Wartime leader of China

In 1928, having consolidated power, Chiang was named Generalissimo of all Chinese forces and Chairman of the National Government, a post he held until 1932 and later from 1943 until 1948, when, under a new Constitution passed in 1947, he was elected by the National Assembly to be President.

During and after World War II , Chiang and his American-educated wife Soong May-ling, commonly referred to as "Madame Chiang Kai-shek", held the unwavering support of the United States China Lobby which saw in them the hope of a Christian and democratic China. Chiang Kai-shek's policies were far from Christian or democratic, but this remained unknown to the US public due to strong state-imposed censorship in China and self-imposed censorship in the US during the war years and after.

Chiang's strategy during the Sino-Japanese War (1937-1945) opposed the strategies of both Mao Zedong and the United States. The US regarded Chiang as an important ally able to help shorten the war by engaging the Japanese occupiers in China. Chiang, in contrast, used powerful associates such as H. H. Kung in Hong Kong to build the ROC army for certain conflict with the communist forces after the end of WWII. This fact was not understood well in the US. The US liaison officer, General Joseph Stilwell, correctly apprehended Chiang's strategy was to accumulate munitions for future civil war rather than fight the Japanese, but Stilwell was unable to convince Roosevelt of this and precious Lend-Lease armaments continued to be allocated to the Kuomintang.

The US continued to support Chiang Kai-shek against the communist Red Army led by Mao Zedong in the civil war for control of China.

Chiang resigned as President (and Vice President Li Tsung-jen became Acting President) on January 21, 1949, as KMT forces suffered massive losses against the communists in the Chinese Civil War. In early morning December 10 1949, CPC troops laid siege to last KMT occupied city in mainland China of Chengdu where Chiang Kai-shek and his son Chiang Ching-Kuo directed the defense at the Chengdu Central Military Academy. The aeroplane May-ling\ evacuated them to Taiwan on the same day; they would never return to mainland China.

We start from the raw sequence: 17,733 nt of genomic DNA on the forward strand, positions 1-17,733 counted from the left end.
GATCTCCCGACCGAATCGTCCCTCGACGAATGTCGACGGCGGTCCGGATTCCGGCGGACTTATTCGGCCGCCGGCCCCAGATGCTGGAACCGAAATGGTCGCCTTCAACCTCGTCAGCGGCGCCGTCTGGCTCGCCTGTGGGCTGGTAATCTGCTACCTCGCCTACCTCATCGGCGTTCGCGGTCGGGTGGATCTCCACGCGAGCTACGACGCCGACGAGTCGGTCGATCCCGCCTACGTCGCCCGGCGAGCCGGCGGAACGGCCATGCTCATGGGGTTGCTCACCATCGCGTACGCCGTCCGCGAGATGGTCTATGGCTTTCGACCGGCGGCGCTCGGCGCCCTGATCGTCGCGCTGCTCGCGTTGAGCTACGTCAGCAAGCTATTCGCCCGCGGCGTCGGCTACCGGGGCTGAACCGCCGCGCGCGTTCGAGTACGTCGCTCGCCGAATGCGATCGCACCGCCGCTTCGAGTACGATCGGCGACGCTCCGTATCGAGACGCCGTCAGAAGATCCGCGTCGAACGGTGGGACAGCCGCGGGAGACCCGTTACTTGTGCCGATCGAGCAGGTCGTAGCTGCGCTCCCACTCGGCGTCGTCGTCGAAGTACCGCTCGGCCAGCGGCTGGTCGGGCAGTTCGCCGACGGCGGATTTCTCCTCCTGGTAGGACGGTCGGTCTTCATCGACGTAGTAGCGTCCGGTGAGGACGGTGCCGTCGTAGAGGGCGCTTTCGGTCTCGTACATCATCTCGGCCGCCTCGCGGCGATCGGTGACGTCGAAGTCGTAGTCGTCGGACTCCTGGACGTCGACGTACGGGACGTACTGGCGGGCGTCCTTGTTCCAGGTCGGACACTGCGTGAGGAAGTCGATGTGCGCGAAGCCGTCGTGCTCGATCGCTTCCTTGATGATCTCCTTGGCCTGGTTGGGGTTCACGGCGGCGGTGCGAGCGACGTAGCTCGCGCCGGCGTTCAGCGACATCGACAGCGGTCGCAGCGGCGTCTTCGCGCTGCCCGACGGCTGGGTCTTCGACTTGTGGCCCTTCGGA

Presidency in Taiwan

Chiang moved his government to Taipei, Taiwan where he resumed his duties as president on March 1 1950. Chiang was reelected President of the ROC on May 20, 1954 and later on in 1960, 1966, and 1972. In this position he continued to claim sovereignty over all of China.

Chiang died in Taipei in 1975 at the age of 88 and was interred at Tzuhu in Taoyuan. This tombsite is considered "temporary" in respect to Chiang's vow to return the mainland.

He was succeeded as President by Vice-President Yen Chia-jin. However, real power passed to his son Chiang Ching-kuo who was Premier and became President after Yen's term ended three years later.


Chiang Kai-Shek remains a largely unpopular figure on Taiwan because of his authoritarian rule of the island. Since the 1990s, his picture has tended to disappear from public buildings, coins, and money, and in sharp contrast to Sun Yat-Sen and his son Chiang Ching-Kuo, his memory is rarely invoked by current political parties, including the Kuomintang.

Chiang Kai-shek International Airport, in Taoyuan and serving Taipei, is named after him.

See also: History of the Republic of China

Further reading

External link

President of the Republic of China
Preceded by:
Chairman (1928-1932) Succeeded by:
Lin Sen
Preceded by:
Lin Sen
Chairman (1943-1948) Succeeded by:
Preceded by:
President (1948-1975) Succeeded by:
Yen Chia-kan